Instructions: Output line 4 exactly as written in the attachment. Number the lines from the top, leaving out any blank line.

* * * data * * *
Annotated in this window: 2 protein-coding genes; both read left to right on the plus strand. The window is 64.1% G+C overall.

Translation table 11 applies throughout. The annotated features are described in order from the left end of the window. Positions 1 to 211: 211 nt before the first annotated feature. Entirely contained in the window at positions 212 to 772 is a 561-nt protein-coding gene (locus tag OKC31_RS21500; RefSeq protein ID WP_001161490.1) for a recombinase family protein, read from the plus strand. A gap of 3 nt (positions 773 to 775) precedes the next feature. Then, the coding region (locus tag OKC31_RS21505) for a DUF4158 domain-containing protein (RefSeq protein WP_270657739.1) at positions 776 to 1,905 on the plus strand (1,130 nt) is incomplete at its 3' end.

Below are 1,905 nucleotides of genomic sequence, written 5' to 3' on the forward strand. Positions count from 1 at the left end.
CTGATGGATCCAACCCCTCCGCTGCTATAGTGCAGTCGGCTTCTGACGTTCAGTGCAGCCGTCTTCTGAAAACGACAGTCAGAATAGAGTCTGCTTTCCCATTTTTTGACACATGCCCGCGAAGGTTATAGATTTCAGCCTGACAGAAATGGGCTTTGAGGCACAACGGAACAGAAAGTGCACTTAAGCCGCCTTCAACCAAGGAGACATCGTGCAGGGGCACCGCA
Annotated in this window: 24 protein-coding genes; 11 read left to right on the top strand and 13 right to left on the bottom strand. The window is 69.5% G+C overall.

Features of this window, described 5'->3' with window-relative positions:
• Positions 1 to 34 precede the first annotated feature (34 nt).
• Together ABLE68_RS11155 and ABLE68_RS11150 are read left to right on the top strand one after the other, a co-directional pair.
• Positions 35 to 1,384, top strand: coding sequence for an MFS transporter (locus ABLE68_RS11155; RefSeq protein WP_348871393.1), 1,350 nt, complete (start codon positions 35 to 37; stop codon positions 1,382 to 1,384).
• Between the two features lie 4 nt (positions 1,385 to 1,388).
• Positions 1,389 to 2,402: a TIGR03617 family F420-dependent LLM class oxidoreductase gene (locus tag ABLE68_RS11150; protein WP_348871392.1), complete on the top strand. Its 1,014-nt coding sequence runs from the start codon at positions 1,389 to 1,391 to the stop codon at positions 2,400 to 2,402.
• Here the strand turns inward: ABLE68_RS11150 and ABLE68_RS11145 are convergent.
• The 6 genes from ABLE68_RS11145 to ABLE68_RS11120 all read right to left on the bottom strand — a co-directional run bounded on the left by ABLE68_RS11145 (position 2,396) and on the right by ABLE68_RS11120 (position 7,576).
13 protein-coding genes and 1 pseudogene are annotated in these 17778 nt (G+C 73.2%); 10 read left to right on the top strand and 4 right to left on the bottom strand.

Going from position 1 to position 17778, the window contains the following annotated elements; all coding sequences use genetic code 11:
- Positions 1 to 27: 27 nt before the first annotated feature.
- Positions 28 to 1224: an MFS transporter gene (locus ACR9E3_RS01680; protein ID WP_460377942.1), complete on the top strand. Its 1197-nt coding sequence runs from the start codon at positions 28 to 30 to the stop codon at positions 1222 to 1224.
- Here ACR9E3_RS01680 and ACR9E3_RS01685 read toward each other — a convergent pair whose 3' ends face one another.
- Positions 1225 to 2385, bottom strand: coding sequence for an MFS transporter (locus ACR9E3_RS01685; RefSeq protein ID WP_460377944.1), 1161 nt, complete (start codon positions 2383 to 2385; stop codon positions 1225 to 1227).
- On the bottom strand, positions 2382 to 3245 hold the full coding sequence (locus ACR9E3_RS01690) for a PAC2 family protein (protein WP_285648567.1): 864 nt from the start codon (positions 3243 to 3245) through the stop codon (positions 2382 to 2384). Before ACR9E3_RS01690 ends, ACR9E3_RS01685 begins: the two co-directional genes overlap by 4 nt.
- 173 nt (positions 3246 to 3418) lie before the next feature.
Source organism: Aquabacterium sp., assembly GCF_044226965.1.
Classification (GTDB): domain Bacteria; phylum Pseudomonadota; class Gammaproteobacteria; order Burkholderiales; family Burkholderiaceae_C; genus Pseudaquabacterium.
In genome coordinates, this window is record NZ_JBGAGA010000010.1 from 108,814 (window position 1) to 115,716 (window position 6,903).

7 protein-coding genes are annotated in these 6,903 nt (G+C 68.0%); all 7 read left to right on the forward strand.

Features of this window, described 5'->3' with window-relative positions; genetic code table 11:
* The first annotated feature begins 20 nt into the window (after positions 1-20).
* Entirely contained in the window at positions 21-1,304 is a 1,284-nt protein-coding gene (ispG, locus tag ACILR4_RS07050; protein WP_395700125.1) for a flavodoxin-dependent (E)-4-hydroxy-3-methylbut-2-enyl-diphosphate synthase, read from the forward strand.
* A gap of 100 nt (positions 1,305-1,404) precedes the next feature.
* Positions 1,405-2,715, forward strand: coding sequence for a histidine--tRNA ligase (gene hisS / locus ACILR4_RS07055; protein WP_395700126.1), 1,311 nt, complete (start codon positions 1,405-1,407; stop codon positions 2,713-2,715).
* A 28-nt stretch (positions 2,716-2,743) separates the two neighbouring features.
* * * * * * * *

CTGATGGATCCAACCCCTCCGCTGCTATAGTGCAGTCGGCTTCTGACGTTCAGTGCAGCCGTCTTCTGAAAACGACAGTCAGAATAGAGTCTGCTTTCCCATTTTTTGACACATGCCCGCGAAGGTTATAGATTTCAGCCTGACAGAAATGGGCTTTGAGGCACAACGGAACAGAAAGTGCACTTAAGCCGCCTTCAACCAAGGAGACATCGTGCAGGGGCACCGCA